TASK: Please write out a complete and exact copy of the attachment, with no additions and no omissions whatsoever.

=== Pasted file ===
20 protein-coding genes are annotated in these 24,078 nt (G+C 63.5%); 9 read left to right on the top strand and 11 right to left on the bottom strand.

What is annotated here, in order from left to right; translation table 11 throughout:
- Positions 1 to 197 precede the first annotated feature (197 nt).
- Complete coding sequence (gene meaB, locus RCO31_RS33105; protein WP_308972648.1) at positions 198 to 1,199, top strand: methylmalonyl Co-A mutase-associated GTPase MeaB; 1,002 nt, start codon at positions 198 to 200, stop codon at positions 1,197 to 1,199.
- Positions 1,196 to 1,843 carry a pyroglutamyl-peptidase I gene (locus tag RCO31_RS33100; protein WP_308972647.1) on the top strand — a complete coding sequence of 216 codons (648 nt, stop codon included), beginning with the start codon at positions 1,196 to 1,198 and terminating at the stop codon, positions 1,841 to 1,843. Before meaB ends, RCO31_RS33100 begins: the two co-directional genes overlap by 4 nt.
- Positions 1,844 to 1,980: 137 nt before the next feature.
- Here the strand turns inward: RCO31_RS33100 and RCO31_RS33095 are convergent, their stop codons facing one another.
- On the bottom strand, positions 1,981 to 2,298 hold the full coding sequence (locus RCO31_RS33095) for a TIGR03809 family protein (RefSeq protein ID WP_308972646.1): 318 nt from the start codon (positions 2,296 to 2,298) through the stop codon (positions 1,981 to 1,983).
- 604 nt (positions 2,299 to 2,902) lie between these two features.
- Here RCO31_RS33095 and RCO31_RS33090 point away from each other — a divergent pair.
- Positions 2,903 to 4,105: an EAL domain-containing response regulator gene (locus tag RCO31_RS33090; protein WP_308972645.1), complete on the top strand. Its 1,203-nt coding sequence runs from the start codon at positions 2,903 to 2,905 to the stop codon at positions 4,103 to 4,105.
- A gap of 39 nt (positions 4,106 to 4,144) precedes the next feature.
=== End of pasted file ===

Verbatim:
20 protein-coding genes are annotated in these 24,078 nt (G+C 63.5%); 9 read left to right on the top strand and 11 right to left on the bottom strand.

What is annotated here, in order from left to right; translation table 11 throughout:
- Positions 1 to 197 precede the first annotated feature (197 nt).
- Complete coding sequence (gene meaB, locus RCO31_RS33105; protein WP_308972648.1) at positions 198 to 1,199, top strand: methylmalonyl Co-A mutase-associated GTPase MeaB; 1,002 nt, start codon at positions 198 to 200, stop codon at positions 1,197 to 1,199.
- Positions 1,196 to 1,843 carry a pyroglutamyl-peptidase I gene (locus tag RCO31_RS33100; protein WP_308972647.1) on the top strand — a complete coding sequence of 216 codons (648 nt, stop codon included), beginning with the start codon at positions 1,196 to 1,198 and terminating at the stop codon, positions 1,841 to 1,843. Before meaB ends, RCO31_RS33100 begins: the two co-directional genes overlap by 4 nt.
- Positions 1,844 to 1,980: 137 nt before the next feature.
- Here the strand turns inward: RCO31_RS33100 and RCO31_RS33095 are convergent, their stop codons facing one another.
- On the bottom strand, positions 1,981 to 2,298 hold the full coding sequence (locus RCO31_RS33095) for a TIGR03809 family protein (RefSeq protein ID WP_308972646.1): 318 nt from the start codon (positions 2,296 to 2,298) through the stop codon (positions 1,981 to 1,983).
- 604 nt (positions 2,299 to 2,902) lie between these two features.
- Here RCO31_RS33095 and RCO31_RS33090 point away from each other — a divergent pair.
- Positions 2,903 to 4,105: an EAL domain-containing response regulator gene (locus tag RCO31_RS33090; protein WP_308972645.1), complete on the top strand. Its 1,203-nt coding sequence runs from the start codon at positions 2,903 to 2,905 to the stop codon at positions 4,103 to 4,105.
- A gap of 39 nt (positions 4,106 to 4,144) precedes the next feature.